The average American will forfeit two earned vacation days this year for a grand total of 226 million unused vacation days nationwide, according to a survey by Expedia.
NEW YORK (CNNMoney) -- There's still a month to go before the end of the year, but most Americans will let their last remaining vacation days go unused.
The average American worker earned 14 vacation days this year but will only take 12 of them, according to a survey by Expedia. That's about the same number of days they left on the table last year.
While two forfeited days of vacation may not seem like a lot, it can really add up. Altogether, Americans are giving up 226 million unused vacation days this year. Considering that, according to the Bureau of Labor Statistics, the average full-time worker earns $39,416 a year -- that's $34.3 billion worth of time.
The reason most workers say they chose to slave away at work rather than relax on a beach, is that they could not afford to travel, Expedia said. "Lack of planning" was the second-most-cited excuse among those surveyed.
"Now that companies are doing more with less, people have a hard time taking vacation because there's so much work to do," said Jennie Dede, vice president of recruiting for job placement firm Adecco.
Plus, "people feel that they need face time in the office," added Stuart Rubinstein, managing director at TD Ameritrade. "They worry that being out of the office might make them next on the list."
And with so many workers feeling insecure about their jobs and their own economic situation, many are determined to pay down debt and boost savings, rather than splurge on vacations, which can be costly, he said.
Other surveys on unused vacation time have found that Americans leave even more valuable vacation days on the table.
A similar survey by Hotwire released Nov. 17 found that the average American employee leaves 6.2 days of paid vacation days unused at the end of each year.
"Too many Americans are getting caught up in their everyday routine and are either forgetting to use their vacation or assuming travel for the remainder of the year is too expensive," Clem Bason, president of the Hotwire Group, said in a statement.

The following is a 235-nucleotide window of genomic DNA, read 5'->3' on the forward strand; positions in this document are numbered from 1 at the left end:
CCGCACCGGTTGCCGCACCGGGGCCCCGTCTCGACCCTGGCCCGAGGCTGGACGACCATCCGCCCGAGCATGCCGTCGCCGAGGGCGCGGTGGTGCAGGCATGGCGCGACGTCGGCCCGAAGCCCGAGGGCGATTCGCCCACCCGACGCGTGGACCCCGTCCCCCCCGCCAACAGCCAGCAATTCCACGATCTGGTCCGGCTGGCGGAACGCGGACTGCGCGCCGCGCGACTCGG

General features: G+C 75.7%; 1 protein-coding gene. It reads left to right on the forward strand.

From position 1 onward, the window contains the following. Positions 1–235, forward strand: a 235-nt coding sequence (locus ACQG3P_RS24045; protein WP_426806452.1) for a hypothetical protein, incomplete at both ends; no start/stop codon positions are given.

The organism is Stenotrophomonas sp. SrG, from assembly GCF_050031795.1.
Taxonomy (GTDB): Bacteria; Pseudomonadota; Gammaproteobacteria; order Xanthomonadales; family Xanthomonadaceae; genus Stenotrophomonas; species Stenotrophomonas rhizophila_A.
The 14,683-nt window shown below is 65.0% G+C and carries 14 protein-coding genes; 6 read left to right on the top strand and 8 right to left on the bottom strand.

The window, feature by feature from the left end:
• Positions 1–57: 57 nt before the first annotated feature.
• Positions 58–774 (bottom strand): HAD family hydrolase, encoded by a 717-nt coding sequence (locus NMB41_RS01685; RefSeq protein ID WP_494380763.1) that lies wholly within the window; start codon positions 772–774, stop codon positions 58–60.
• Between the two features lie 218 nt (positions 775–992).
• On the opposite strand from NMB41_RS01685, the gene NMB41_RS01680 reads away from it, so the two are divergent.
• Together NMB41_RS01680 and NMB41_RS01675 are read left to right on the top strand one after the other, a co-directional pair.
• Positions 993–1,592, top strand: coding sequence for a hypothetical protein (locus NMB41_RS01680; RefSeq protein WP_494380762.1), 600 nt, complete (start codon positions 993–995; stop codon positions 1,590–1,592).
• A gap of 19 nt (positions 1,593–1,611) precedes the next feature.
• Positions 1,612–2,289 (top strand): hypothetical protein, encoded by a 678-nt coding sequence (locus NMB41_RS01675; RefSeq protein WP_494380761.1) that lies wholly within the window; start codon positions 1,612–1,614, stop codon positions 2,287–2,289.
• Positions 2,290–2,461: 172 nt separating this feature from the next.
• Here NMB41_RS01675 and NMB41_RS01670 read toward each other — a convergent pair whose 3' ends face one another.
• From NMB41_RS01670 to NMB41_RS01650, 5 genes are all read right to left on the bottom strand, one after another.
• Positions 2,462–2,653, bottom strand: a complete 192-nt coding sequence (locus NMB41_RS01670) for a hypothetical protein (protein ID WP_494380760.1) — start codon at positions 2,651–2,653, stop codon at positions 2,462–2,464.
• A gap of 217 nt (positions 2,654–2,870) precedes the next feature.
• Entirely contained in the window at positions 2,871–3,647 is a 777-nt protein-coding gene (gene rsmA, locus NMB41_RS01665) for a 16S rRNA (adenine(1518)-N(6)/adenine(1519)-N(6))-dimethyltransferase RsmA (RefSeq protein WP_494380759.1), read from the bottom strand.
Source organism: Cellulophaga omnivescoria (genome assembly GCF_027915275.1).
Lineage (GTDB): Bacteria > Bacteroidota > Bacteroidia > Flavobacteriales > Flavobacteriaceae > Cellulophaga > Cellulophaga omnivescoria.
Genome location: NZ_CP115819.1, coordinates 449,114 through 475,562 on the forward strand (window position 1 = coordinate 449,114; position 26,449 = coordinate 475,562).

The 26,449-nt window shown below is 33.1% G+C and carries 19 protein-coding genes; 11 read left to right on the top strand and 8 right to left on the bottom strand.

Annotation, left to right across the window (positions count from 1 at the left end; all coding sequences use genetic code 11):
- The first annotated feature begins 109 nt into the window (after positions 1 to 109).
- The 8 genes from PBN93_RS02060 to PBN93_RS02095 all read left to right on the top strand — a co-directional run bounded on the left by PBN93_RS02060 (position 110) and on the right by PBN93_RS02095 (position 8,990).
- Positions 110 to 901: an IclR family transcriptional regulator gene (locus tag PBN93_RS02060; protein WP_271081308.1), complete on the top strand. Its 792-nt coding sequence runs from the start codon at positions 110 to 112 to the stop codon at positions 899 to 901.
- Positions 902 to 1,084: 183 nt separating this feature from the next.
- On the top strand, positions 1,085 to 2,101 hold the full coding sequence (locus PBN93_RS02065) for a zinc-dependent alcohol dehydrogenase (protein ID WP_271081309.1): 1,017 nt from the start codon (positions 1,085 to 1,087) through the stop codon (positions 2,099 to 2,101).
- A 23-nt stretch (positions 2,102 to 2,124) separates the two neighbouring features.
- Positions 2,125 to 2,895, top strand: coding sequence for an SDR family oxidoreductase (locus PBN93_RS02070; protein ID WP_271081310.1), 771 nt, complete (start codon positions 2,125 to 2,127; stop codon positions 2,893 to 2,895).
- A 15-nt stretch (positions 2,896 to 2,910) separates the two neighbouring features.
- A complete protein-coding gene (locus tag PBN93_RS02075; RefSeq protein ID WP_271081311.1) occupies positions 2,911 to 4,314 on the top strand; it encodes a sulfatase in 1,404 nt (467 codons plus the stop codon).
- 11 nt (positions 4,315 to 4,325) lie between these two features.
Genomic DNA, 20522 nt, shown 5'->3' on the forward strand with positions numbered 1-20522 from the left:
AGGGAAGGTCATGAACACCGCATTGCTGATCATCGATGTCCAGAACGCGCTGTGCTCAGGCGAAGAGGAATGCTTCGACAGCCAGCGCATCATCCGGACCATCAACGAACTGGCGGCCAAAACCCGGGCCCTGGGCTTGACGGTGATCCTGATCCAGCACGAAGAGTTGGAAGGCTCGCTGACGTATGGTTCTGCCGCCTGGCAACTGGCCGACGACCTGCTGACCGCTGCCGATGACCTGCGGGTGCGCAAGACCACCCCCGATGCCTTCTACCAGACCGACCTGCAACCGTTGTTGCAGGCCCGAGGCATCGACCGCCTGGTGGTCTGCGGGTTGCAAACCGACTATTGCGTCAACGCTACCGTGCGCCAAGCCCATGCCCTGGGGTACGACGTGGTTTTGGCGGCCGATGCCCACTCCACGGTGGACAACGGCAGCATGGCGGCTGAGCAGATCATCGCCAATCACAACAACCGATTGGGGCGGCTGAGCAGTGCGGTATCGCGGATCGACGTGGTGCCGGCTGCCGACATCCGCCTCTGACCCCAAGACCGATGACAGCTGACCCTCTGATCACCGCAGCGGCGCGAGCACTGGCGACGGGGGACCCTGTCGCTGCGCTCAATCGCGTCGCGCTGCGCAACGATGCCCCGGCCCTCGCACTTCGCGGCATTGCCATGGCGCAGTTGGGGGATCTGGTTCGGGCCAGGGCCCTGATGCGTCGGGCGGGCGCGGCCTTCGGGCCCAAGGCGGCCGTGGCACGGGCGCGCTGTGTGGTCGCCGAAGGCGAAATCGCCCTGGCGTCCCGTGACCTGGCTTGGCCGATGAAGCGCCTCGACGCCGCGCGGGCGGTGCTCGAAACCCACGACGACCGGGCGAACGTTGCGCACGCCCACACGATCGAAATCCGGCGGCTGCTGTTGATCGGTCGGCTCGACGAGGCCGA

Another survey by JetBlue also released last month found most Americans will forfeit an average of 11 days -- more than two weeks off -- this year.
That survey also said that a majority, or 57%, of working Americans will have unused vacation time at the end of the year, and while most workers said they deserved to take that time off, many also admitted having reservations about asking their bosses for a vacation.
Ironically, "most managers believe you should take the time to enjoy your family, enjoy your life and come back refreshed," Dede said. "Vacation is a time to decompress and get your head out of the water."
Meanwhile, workers in other parts of the world seem to have no problem enjoying their downtime, according to Expedia's survey. Workers in France earned 30 vacation days, on average, in 2011, and often used every single one of those days. The same goes for employees in Brazil and Spain, Expedia said. In the UK, workers get 25 days and they used all 25.
Only in Asian countries did workers put less emphasis on vacations than Americans, according to the survey. In Japan, for example, workers earned 11 days a year and used just five.
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